Munch vs. Picasso

Munch vs Picasso - Danai Macridi FAH 52/152 From Picasso to Pollock Paper 1 Fogg Art Museum assignment"Rue de Rivoli by Edvard Munch vs"Still Life

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Danai Macridi 02/12/2008 FAH 52/152: From Picasso to Pollock Paper 1: Fogg Art Museum assignment “Rue de Rivoli” by Edvard Munch vs. “Still Life with Inkwell” by Pablo Ruiz Picasso “Rue de Rivoli” and “Still Life with Inkwell”. Both paintings of oil on canvas, created by two established 20 th century painters, Edvard Munch and Pablo Ruiz Picasso. Both works leave an impression on the curious observer, yet each has very unique characteristics. When first faced with Edvard Munch’s painting, “Rue de Rivoli”, one cannot help but be impressed by its flowing vividness and jovial colorfulness. The painter seems to be looking onto the street from an elevated position on one of the street’s buildings and so the outside observer easily identifies with his viewpoint as he too looks on, bellow the windowsill in the foreground on the left. One feels as though he is leaning out a window to take a look outside! What is firstly most striking to the observer’s eye is the effect of perspective achieved as our eye follows the main line of flow, diagonally recessing towards the back and left of the canvas. This recession into space also creates a sense of depth to the composition, of actual distance, accompanied by an illusion of continuity, of perpetuation into a parallel little universe as if the street continues indefinitely beyond the bend and beyond the viewer’s vision field. In addition this kind of recession brings about a more dramatic air to the depiction of a simple French street since it seems to dictate the movement of the artist’s brushstrokes. One can easily discern the individual brushstrokes that combine to create the scene: very interestingly, Munch has refrained from an exact copying of reality but rather uses these very brushstrokes to suggest instead of delineating his subject matter. It is clear that he has a specific idea in mind, an idea that is understood at the first glance, and also referred to by the painting’s title: we immediately see a picture of a street on a nice, sunny day. Yet the individual forms that compose this scene are rather indefinite and blurred, a characteristic probably favored by the use of oil paint. There are certainly distinguishable 1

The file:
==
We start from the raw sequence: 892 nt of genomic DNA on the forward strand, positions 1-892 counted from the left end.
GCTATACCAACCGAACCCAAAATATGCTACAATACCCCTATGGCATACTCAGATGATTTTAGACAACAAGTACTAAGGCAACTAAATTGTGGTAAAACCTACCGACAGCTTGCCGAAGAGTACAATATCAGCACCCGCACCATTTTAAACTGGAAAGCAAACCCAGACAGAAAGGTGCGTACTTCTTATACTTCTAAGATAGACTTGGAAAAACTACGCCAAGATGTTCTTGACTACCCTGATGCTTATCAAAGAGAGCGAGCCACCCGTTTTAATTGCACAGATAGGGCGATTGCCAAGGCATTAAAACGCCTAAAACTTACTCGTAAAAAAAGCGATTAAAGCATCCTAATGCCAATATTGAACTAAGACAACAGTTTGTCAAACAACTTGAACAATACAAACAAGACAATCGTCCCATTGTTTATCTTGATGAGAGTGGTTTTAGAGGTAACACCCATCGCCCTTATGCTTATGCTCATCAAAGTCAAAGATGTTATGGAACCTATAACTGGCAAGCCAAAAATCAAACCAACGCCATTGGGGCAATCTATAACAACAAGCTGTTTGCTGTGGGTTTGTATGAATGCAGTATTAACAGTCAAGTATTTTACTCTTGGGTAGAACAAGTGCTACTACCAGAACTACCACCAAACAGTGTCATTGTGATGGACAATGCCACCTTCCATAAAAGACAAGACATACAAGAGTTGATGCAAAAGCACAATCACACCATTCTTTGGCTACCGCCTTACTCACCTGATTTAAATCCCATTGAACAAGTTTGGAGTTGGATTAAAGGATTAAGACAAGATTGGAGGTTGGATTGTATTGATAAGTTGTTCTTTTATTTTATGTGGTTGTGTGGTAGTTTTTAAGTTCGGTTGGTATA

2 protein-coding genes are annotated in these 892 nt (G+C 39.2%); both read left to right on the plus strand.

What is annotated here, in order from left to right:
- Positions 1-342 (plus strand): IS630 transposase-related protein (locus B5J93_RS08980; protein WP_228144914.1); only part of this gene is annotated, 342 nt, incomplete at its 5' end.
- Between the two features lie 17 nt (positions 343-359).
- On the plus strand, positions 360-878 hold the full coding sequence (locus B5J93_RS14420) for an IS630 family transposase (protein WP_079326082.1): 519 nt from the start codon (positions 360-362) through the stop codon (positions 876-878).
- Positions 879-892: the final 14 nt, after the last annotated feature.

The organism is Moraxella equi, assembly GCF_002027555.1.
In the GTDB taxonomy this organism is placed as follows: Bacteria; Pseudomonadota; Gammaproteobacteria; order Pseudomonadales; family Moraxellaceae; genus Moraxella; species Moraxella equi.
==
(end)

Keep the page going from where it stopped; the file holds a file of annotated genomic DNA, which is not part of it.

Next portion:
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Danai Macridi 02/12/2008 FAH 52/152: From Picasso to Pollock Paper 1: Fogg Art Museum assignment forms such as the people, the horses and carriages on the street, the buildings, even shops’ tents. These are constructed so that we are even given clues as to the historical context of the painting: the fact that there are horse drawn carriages depicted and the style of the women’s dresses directs us to assume that the scene is probably set sometime in the 19 th or early 20 th century. Yet simultaneously the painter employs lines that are not very clearly defined but rather soft and obscure and he omits details, he does not seem to attempt to copy reality but to
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This note was uploaded on 03/26/2008 for the course FAH 052/152 taught by Professor Rosenberg during the Spring '08 term at Tufts.

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Munch vs Picasso - Danai Macridi FAH 52/152 From Picasso to Pollock Paper 1 Fogg Art Museum assignment"Rue de Rivoli by Edvard Munch vs"Still Life

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